Speech Rutte at the opening of the ‘Sustainability as a competitive advantage’ seminar, Istanbul

Speech by the Prime Minister of the Netherlands, Mark Rutte, at the opening of the ‘Sustainability as a competitive advantage’ seminar, Istanbul, 7 November 2012. The Prime Minister pays an official visit to Turkey from 5 to 7 November 2012.

Ladies and gentlemen,

Recently, the Hürriyet Daily News published an interesting article that could almost have been written for this seminar. It was about the sustainable business strategy and Turkish operations of Unilever, the well-known multinational with Dutch roots. Without batting an eyelid, the top Turkish executive quoted in the article said that by 2015 all the vegetables and tea that Unilever buys in Turkey would come from sustainable sources. That’s only two years from now. This local goal is even more ambitious than the one hundred per cent that Unilever is aiming for worldwide by 2020.

I myself worked at Unilever from 1992 to 2002. So I was right there when the company started its drive for sustainable growth. Today, Unilever is a global leader in the field.

Of course, I am not here to represent Unilever. Sustainability is firmly rooted in the business operations of so many Dutch companies. In fact, a few months ago, several major multinationals in the Netherlands joined forces to set up the Dutch Sustainable Growth Coalition. Alongside Unilever these are Heineken, FrieslandCampina, Shell, Philips, AkzoNobel, KLM and DSM, all global players and market leaders in their own, very different sectors. This underscores the support there now is for sustainable business models − and shows that business is leading the way. More and more companies are opting for sustainable and socially responsible business practices, and nine times out of ten they beat the government to it. I don’t think that the pioneers of this approach in the 1990s could have imagined just how quickly things would move forward.

There can be no doubt at all about the reasons for this choice. Business is business. These companies realise that sustainability is the future and that there is much to be gained from leading the way. Or, as the title of this seminar rightly points out, sustainability offers competitive advantages. Raw materials like oil are becoming scarcer and more expensive. The world’s population will have grown to 9 billion by 2050. More and more consumers are switching to sustainable products, because they’re aware of the impact of today’s choices on tomorrow’s problems. So sustainability is a clear business case. It promotes growth and is essential to long-term business success. Because it saves costs and fosters customer loyalty. And in essence, business continuity is also a form of sustainability.

I should emphasise that sustainability and corporate social responsibility are not a gimmick. Companies cannot use them to boost their sales and profits overnight. A thin layer of corporate social responsibility simply doesn’t work. If anything, the reverse is true. If it is not genuine, people will easily see through it.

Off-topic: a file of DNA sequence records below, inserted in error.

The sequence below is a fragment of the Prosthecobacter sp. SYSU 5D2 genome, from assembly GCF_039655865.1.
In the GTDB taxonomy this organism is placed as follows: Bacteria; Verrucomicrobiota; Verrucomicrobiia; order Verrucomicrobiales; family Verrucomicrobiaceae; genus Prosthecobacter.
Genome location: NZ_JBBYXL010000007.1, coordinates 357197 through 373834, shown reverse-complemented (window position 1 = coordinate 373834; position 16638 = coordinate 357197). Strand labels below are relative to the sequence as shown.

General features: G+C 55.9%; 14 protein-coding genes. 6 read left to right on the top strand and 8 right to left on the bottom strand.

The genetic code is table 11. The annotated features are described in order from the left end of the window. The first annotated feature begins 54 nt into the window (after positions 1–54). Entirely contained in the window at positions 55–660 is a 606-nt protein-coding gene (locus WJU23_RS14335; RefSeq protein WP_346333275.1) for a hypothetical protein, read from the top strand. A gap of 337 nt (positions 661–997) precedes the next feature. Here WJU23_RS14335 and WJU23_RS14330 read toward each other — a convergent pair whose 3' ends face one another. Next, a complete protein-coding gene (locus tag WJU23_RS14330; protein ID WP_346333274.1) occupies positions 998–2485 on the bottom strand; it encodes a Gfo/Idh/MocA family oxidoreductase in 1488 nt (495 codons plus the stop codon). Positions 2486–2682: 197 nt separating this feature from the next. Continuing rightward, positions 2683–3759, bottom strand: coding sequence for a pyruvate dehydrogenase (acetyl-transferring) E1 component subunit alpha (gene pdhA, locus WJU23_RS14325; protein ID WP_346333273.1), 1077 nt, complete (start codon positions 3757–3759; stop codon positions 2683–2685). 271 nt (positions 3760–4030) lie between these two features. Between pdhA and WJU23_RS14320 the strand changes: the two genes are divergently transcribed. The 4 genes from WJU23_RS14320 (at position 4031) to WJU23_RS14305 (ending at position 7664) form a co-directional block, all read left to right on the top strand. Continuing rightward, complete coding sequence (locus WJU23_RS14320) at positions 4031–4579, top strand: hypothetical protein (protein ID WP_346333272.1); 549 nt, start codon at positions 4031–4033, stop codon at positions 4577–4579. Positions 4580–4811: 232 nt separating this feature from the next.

So companies that successfully follow a sustainable business model have made the concept part of their corporate DNA. From the boardroom to the shop floor, and from headquarters to the smallest branch. And their approach has substance. Companies like these are setting themselves major, measurable goals and they make those goals visible to the outside world. Because they want to be accountable. Like Unilever with its tea production in Turkey. Like FrieslandCampina, which wants to be fully sustainable by 2020, while helping 40,000 small farmers in Africa and Asia boost their earnings. Or like the Turkish company Arçelik, which has developed the world’s most water- and energy-efficient dishwasher. In Turkey alone, this will help secure the water needs of 500,000 more people.

And there are so many more examples like these. Examples that increasingly extend beyond borders, in line with our globalising economy. And that is exactly where this seminar comes in. The Dutch and Turkish economies are becoming more and more closely intertwined. Over the past decade, trade between our countries has tripled and continues to grow rapidly. So it makes sense to work together on sustainable innovation. By sharing knowledge and experience we can unlock bigger markets and create new opportunities.

The Dutch concerns I have mentioned are trendsetters in this field. But following on behind them is a broad and growing layer of small and medium-sized businesses that are also pursuing a sustainable growth strategy. Holland has become a sustainable brand. But things are moving fast here in Turkey too. This seminar is all about helping each other to develop new products and organisational models. And above all, to get to know each other’s markets. What works and what doesn’t? That’s a key question when doing business abroad.

In anticipation of our panel discussion, I should say that governments also have a role to play on this stage, but certainly not the leading part. Governments can stimulate sustainability, through tax measures or subsidies, for example. Through a targeted innovation policy that forges links between knowledge centres and businesses. And through economic diplomacy that provides opportunities for seminars like this. But what governments cannot do – and should not seek to do – is take over the role that businesses play.

Kees van der Waaij, one of my mentors at Unilever and a pioneer of sustainable business, once said, ‘When trying to make the world a better place people overestimate the role of government and underestimate the role of businesses’. I couldn’t agree more. After all, we talk about corporate social responsibility, not government responsibility.

Ladies and gentlemen, on that note I would like to wish you a rewarding seminar and, of course, plenty of sustainable business success in the future.

Thank you.